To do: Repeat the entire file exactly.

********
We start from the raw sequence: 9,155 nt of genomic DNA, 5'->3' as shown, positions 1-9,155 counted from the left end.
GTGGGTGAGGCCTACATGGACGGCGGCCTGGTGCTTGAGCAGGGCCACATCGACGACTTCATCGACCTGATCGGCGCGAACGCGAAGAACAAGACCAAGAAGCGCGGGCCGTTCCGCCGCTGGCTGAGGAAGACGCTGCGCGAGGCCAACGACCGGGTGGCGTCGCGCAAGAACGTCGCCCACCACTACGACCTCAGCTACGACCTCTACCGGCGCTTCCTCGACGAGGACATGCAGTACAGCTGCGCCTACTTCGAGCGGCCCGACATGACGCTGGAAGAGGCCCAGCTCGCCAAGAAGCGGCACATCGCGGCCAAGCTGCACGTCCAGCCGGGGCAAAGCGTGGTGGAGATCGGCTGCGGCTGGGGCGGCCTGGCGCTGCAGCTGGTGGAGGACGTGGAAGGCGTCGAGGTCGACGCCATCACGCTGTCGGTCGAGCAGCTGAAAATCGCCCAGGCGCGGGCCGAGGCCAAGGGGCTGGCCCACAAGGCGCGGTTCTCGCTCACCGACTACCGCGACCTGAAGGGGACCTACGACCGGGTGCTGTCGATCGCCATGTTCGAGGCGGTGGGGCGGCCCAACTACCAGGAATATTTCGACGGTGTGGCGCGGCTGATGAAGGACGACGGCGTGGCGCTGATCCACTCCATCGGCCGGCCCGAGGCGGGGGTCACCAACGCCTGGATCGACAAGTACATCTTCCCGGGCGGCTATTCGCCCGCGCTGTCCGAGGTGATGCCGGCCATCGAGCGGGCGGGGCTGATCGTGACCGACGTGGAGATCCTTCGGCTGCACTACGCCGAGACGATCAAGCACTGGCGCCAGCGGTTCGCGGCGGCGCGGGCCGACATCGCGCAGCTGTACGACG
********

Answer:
We start from the raw sequence: 9,155 nt of genomic DNA, 5'->3' as shown, positions 1-9,155 counted from the left end.
GTGGGTGAGGCCTACATGGACGGCGGCCTGGTGCTTGAGCAGGGCCACATCGACGACTTCATCGACCTGATCGGCGCGAACGCGAAGAACAAGACCAAGAAGCGCGGGCCGTTCCGCCGCTGGCTGAGGAAGACGCTGCGCGAGGCCAACGACCGGGTGGCGTCGCGCAAGAACGTCGCCCACCACTACGACCTCAGCTACGACCTCTACCGGCGCTTCCTCGACGAGGACATGCAGTACAGCTGCGCCTACTTCGAGCGGCCCGACATGACGCTGGAAGAGGCCCAGCTCGCCAAGAAGCGGCACATCGCGGCCAAGCTGCACGTCCAGCCGGGGCAAAGCGTGGTGGAGATCGGCTGCGGCTGGGGCGGCCTGGCGCTGCAGCTGGTGGAGGACGTGGAAGGCGTCGAGGTCGACGCCATCACGCTGTCGGTCGAGCAGCTGAAAATCGCCCAGGCGCGGGCCGAGGCCAAGGGGCTGGCCCACAAGGCGCGGTTCTCGCTCACCGACTACCGCGACCTGAAGGGGACCTACGACCGGGTGCTGTCGATCGCCATGTTCGAGGCGGTGGGGCGGCCCAACTACCAGGAATATTTCGACGGTGTGGCGCGGCTGATGAAGGACGACGGCGTGGCGCTGATCCACTCCATCGGCCGGCCCGAGGCGGGGGTCACCAACGCCTGGATCGACAAGTACATCTTCCCGGGCGGCTATTCGCCCGCGCTGTCCGAGGTGATGCCGGCCATCGAGCGGGCGGGGCTGATCGTGACCGACGTGGAGATCCTTCGGCTGCACTACGCCGAGACGATCAAGCACTGGCGCCAGCGGTTCGCGGCGGCGCGGGCCGACATCGCGCAGCTGTACGACG